"Excuse me?! Says the one who had a head start, I didn't even finish explaining the game before you were stuffing your cheeks like a chipmunk!"
"Doesn't matter, I won! Can we go outside now? I wanna make a snow angel and a snowman, and then an even bigger snowman... with a carrot nose and eyes of coal. And two stick arms, don't forget! We'll call him Frosty, like from the movie."
"Aren't you forgetting something? Big boys don't rush out without cleaning their plate first."
"But I did clean my plate, just like you asked!"
"Don't play dumb, you know what I mean. Wash it, and then we can go. Deal?"
The child stood up and huffed before marching to the sink, getting to work on his dish just as he was told. When he finished, he dried it with a cloth and neatly placed it back into the cupboard it came from. Upon returning to the table, he found it to be empty, his father's once-occupied chair now pushed back to its original, vacant position. Bewildered, he wandered to the front door which was conspicuously ajar, if only by a few inches. Reaching for his coat and pulling his arms through the sleeves, he stepped foot into the winter wonderland before him, before feeling a cold, spheric object nail him in the shoulder.
Turning in the direction of the impact, he had just enough time to notice the second snowball grow larger and larger as it approached. "Wha-"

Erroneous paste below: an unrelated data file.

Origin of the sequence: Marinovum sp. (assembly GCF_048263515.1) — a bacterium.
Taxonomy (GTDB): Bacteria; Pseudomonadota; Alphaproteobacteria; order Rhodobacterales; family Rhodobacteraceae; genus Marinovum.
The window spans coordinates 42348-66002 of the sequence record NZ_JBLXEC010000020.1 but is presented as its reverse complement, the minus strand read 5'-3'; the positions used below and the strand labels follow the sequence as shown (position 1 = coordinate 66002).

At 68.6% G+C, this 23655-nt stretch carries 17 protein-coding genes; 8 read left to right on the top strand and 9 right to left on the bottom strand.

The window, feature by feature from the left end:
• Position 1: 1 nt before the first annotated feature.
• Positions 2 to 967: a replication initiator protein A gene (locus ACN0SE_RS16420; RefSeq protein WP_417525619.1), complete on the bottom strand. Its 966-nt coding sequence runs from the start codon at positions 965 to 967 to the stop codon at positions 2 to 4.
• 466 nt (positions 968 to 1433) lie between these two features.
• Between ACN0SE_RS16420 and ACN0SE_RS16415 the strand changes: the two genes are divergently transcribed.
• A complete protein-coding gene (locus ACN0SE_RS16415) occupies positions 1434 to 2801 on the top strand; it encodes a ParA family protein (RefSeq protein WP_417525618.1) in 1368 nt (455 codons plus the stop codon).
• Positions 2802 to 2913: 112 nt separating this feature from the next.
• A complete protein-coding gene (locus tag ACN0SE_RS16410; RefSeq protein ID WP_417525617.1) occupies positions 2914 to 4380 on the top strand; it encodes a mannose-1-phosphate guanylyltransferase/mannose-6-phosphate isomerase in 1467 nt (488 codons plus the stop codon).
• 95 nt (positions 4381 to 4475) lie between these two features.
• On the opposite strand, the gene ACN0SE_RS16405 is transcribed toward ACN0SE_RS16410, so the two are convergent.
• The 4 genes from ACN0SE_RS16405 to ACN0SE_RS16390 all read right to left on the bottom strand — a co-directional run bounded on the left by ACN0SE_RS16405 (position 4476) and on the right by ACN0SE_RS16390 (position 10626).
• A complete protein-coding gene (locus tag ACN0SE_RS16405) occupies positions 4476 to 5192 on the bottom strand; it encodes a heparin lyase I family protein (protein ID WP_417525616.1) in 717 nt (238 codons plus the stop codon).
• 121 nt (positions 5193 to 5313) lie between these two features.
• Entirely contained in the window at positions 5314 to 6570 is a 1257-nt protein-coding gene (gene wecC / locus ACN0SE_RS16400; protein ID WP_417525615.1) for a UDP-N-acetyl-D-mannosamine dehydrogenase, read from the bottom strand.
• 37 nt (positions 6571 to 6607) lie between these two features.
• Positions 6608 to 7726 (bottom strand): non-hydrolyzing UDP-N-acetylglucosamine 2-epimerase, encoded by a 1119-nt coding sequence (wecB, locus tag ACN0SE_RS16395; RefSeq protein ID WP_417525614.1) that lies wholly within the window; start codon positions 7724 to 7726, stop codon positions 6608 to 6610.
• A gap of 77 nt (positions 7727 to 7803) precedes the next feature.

The projectile immediately caught him in the mouth, and he stumbled backward. Wiping the excess snow off, he looked up to see his papa scrambling away, retreating behind the front porch, ducking down out of sight.
"I see you!"
One, two, no... three snowballs had been collected into the kid's arm within moments, and he rushed forth in the direction of his father, locked and loaded with only one objective in mind; to pelt the man into undeniable defeat. Sliding beyond the perimeter of the porch, the child could hardly maintain his balance. This, however, became his advantage, as his awkward movements and forward momentum saved him from the snowball that had launched his way as soon as he appeared. It had hardly missed, and he felt the cold sting as it grazed his ear. Still, it wasn't a kill shot, and he knew it well. He propelled his arm forward, launching one lump of frozen destruction his father's way. It found its mark with utmost precision, crashing firmly into its target's chest.
The father spun backward and collected more snow, tightly compacting it between his gloved fingers and slinging it in his child's direction. The kid narrowed his eyes, inhaling deeply. He leaned back as if attempting the limbo, ducking underneath the assault as his eyes faced the heavens. The sun and its beautiful rays cast down upon him and the all-encompassing frost, like the hand of God itself had outstretched his way in all its glory. It was beautiful, for a moment, until he lost his balance and crashed to the ground. Grasping the opportunity, his dad widened his arms like a bear and scooped up a truckload worth of snow, preparing to deal the finishing blow. The child glanced above, the sight of his doom sending shivers down his spine, though admittedly it could have just been the cool winter air. He raised his arms in preparation, gulping down the saliva that had accumulated in his mouth. This was it. The climax of his fierce battle. It all came down to this. He had failed, and would now have his fate sealed.
"You did good, but you can't beat your pops just yet."
The boy laughed, for he knew his father was right. He couldn't win... not straightforwardly.
"Any last words, son?" The statement arrived in a deep, booming voice that could even spook the bravest of men.